Second tier SEC teams struggle to reach top

BY foxsports • September 8, 2010

In the powerhouse Southeastern Conference, not all members measure up with the game's best.

See, there's good and then there's SEC good.

Alabama, Florida and LSU have combined for six national championships and 13 SEC titles since 1992. Others, like South Carolina or Mississippi State, do well against nonconference opponents, but go decades - and through several coaching changes - trying to creep to the top.

Since 1977 only six schools have won the conference title - Alabama, Auburn, Florida, Georgia, LSU and Tennessee. Three schools have never won: Arkansas, South Carolina and Vanderbilt.

And its unlikely any of the have-nots will break through this year, the Razorbacks appear to have the best shot.

With several SEC teams opening league play this weekend, No. 1 Alabama and No. 8 Florida are heavy favorites to meet for the third straight season in the conference title game.

''We said a few years ago that the SEC was not going to come down to us,'' said Joker Phillips, Kentucky's first year coach.

And the bar is high; the SEC has won four national championships in a row.

It features innovative coaches like Steve Spurrier and Nick Saban, and has attracted some of the country's best recruits - including recent Heisman Trophy winners like Tim Tebow at Florida and Alabama's Mark Ingram.

It is also a league of champions and chasers.

No SEC school has made an out-of-the-blue run to win the league title like Illinois in the Big Ten (2001), Kansas State in the Big 12 (2003) or Wake Forest in the Atlantic Coast Conference (2006).

Former Georgia coach Vince Dooley says there are reasons a handful of schools dominate the SEC: Deep traditions, passionate fan bases and recruits in those states who dream about starring for their state universities.

Dooley, who won six SEC titles and the 1980 national championship with the Bulldogs, said that even in down years, his program was quick to bounce back.

''I think perhaps we were a little more consistent than some of those other schools,'' he said.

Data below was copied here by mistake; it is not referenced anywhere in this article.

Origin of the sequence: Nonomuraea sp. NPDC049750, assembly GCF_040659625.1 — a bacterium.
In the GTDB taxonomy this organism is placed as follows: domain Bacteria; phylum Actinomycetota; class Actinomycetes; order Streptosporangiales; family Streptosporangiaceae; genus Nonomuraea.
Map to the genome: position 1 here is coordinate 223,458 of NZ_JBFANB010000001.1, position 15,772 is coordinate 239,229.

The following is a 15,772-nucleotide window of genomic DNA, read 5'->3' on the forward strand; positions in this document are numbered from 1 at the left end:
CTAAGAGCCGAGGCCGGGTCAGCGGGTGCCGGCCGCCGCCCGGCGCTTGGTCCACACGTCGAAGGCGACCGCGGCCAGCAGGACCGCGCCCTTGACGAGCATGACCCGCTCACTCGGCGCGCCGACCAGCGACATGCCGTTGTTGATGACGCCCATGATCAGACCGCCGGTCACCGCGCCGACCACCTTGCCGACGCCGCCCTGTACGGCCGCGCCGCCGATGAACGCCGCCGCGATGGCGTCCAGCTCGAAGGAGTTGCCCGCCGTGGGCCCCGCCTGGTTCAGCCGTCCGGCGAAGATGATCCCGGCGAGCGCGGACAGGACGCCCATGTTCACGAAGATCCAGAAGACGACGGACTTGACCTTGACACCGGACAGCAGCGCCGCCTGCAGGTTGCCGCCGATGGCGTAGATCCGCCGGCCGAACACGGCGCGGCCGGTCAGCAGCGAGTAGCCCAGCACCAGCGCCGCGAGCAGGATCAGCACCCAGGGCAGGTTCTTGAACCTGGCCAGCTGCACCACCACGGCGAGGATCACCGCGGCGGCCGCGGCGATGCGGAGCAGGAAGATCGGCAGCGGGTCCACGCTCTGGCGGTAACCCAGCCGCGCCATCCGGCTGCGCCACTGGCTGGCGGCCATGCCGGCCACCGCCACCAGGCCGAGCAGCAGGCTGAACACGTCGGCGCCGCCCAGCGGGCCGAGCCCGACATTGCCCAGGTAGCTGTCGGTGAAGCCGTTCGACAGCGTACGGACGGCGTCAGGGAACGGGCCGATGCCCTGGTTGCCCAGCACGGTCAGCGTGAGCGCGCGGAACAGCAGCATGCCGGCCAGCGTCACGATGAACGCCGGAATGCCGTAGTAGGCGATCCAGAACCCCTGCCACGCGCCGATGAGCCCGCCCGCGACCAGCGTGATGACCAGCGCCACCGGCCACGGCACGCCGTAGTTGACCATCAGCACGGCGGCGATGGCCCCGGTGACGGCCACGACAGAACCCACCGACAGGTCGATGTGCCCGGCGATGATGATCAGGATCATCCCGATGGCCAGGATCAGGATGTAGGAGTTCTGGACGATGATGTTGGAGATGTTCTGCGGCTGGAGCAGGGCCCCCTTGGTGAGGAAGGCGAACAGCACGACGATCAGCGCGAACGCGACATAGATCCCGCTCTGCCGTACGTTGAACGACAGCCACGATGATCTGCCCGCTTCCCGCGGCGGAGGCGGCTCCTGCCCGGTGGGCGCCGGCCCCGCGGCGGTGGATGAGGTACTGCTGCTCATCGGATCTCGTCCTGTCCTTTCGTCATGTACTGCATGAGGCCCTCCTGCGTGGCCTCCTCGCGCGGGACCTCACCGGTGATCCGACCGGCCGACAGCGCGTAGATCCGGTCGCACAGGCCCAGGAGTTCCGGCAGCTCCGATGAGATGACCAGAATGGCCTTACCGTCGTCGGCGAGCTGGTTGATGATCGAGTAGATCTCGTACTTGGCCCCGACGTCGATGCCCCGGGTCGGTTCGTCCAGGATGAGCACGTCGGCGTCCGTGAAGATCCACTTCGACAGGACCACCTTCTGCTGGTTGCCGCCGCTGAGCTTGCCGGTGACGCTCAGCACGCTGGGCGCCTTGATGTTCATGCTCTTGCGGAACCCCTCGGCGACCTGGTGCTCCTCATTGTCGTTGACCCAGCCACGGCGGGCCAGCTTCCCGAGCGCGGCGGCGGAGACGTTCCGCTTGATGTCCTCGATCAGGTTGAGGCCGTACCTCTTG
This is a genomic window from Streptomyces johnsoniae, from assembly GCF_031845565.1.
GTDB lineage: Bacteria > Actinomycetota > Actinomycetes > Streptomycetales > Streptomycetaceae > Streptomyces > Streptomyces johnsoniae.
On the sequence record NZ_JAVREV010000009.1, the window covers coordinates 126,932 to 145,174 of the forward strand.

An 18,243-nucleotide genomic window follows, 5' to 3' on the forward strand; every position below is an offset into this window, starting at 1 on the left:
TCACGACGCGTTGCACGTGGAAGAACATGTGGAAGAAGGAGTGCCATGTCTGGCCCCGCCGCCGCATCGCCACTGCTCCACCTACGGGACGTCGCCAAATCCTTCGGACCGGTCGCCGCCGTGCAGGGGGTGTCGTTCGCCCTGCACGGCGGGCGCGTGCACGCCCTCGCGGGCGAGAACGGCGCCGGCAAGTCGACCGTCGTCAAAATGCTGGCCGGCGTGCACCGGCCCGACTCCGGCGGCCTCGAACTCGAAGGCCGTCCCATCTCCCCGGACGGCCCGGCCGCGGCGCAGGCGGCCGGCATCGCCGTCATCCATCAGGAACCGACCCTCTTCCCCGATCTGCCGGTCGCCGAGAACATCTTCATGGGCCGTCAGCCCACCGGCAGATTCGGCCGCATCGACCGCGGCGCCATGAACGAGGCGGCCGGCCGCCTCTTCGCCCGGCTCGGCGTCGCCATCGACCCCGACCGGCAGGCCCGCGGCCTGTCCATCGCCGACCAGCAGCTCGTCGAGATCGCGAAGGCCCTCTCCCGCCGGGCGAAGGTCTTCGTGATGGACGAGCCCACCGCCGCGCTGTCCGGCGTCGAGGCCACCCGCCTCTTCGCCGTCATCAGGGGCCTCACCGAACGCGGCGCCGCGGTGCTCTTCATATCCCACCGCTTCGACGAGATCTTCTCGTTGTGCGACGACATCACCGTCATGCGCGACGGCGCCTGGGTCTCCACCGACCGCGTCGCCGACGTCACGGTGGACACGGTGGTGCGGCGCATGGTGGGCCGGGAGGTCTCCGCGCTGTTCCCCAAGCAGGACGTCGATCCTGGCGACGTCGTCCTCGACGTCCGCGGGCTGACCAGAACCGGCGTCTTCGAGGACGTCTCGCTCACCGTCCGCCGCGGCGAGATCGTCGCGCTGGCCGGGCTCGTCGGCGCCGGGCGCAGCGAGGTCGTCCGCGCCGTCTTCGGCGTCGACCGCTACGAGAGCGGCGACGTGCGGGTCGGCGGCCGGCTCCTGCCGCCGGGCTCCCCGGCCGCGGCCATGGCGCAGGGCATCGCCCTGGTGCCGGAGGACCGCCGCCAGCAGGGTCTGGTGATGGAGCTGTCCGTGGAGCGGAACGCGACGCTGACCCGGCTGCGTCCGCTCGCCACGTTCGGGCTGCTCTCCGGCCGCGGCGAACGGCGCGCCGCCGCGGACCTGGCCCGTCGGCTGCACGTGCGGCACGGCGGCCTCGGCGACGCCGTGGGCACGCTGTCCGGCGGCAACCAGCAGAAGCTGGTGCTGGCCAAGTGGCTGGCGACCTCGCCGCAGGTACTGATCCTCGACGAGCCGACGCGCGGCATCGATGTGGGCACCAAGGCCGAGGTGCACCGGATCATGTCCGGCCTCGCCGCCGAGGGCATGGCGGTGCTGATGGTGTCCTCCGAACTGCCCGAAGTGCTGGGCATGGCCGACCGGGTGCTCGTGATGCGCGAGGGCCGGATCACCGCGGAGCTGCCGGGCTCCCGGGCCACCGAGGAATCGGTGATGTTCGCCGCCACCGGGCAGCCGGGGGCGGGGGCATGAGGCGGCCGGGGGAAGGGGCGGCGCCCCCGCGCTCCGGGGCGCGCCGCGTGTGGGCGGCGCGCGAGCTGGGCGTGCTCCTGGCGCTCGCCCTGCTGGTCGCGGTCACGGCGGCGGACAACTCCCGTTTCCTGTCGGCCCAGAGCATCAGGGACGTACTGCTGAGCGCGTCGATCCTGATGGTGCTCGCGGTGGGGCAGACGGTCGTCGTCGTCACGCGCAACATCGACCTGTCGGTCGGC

No. 22 Georgia opens SEC play Saturday at No. 24 South Carolina. Spurrier, the Gamecocks coach, was 11-1 against the Bulldogs during his years at Florida, yet is just 1-4 against them since coming to South Carolina.

''Georgia's right there with Alabama, Auburn, Florida, Tennessee ... with tradition,'' Spurrier said. ''So high school football is very good in Georgia and they generally, not always, get most of the kids they want.''

Gamecocks defensive lineman Chaz Sutton grew up in Savannah, Ga., and was pushed by friends and family to consider the Bulldogs. When Sutton first committed to Florida during his senior year at Jenkins High, everyone ''was like 'Why not Georgia? Why not Georgia?''' he said. ''Then once I committed here, the same thing.''

It's an edge that requires patience and a strong will from fans, coaches and administrators to overcome, said Lou Holtz, who coached South Carolina to its two most successful seasons in the SEC. The Gamecocks won 17 total games in 2000 and 2001.

Holtz, an ESPN analyst, says players must learn to compete, win and to handle winning before rising to championship level.

''That doesn't happen overnight,'' he said. ''But it can happen.''

Just not that often in the SEC.

Mississippi State hasn't beaten Georgia since 1974. Kentucky has lost its last 23 games to Florida. Vanderbilt has won just once against state rival Tennessee since 1982.

Phillips, Kentucky's coach, has seen his club come closer than ever to breaking through.

''We had to come up to the SEC, to the elite teams and I really think that we have closed that gap,'' he said.

There are plenty of advantages to the SEC, maybe none bigger than the $209 million in revenue shared by all its members. That allows schools to upgrade facilities the league also attracts stellar athletes who want to play in packed stadiums.

Last season, SEC teams had a 42-6 mark in nonconference play and were 6-4 in bowls, including Alabama's 37-21 victory over Texas in the national title game.

Each year it seems there's an SEC dark horse or two on the verge of success.

Ole Miss was 7-1 in the league in 2003 with star passer Eli Manning. Kentucky rose to No. 8 in the country in 2007 and South Carolina was No. 6 that same season, yet neither made the final rankings. Even Vanderbilt went 7-6 two years ago, reaching its first bowl game in more than a quarter century.

This season, it's Arkansas.

The Razorbacks are 0-4 in SEC title game appearances, the last loss coming in 2006. However, Ryan Mallett is considered among the league's top quarterbacks and capable of pulling a surprise or two.

Arkansas doesn't start SEC play until Sept. 18 and will find out quickly where it stands with back-to-back games against Georgia and Alabama.

Spurrier's Gamecocks appear to be on the outside of an SEC title looking in. But he took the South Carolina job with the goal of playing in the Georgia Dome for the league crown, a goal that he said remains attainable.

''Their 85 might rank higher than your 85,'' he said, ''but you can only put 11 at a time out there.''

It just seems like there are more than 11 when you're playing catch up.


AP Sports Writers Mark Long in Gainesville, Fla., Will Graves in Lexington, Ky., and Beth Rucker in Knoxville, Tenn., contributed to this report.

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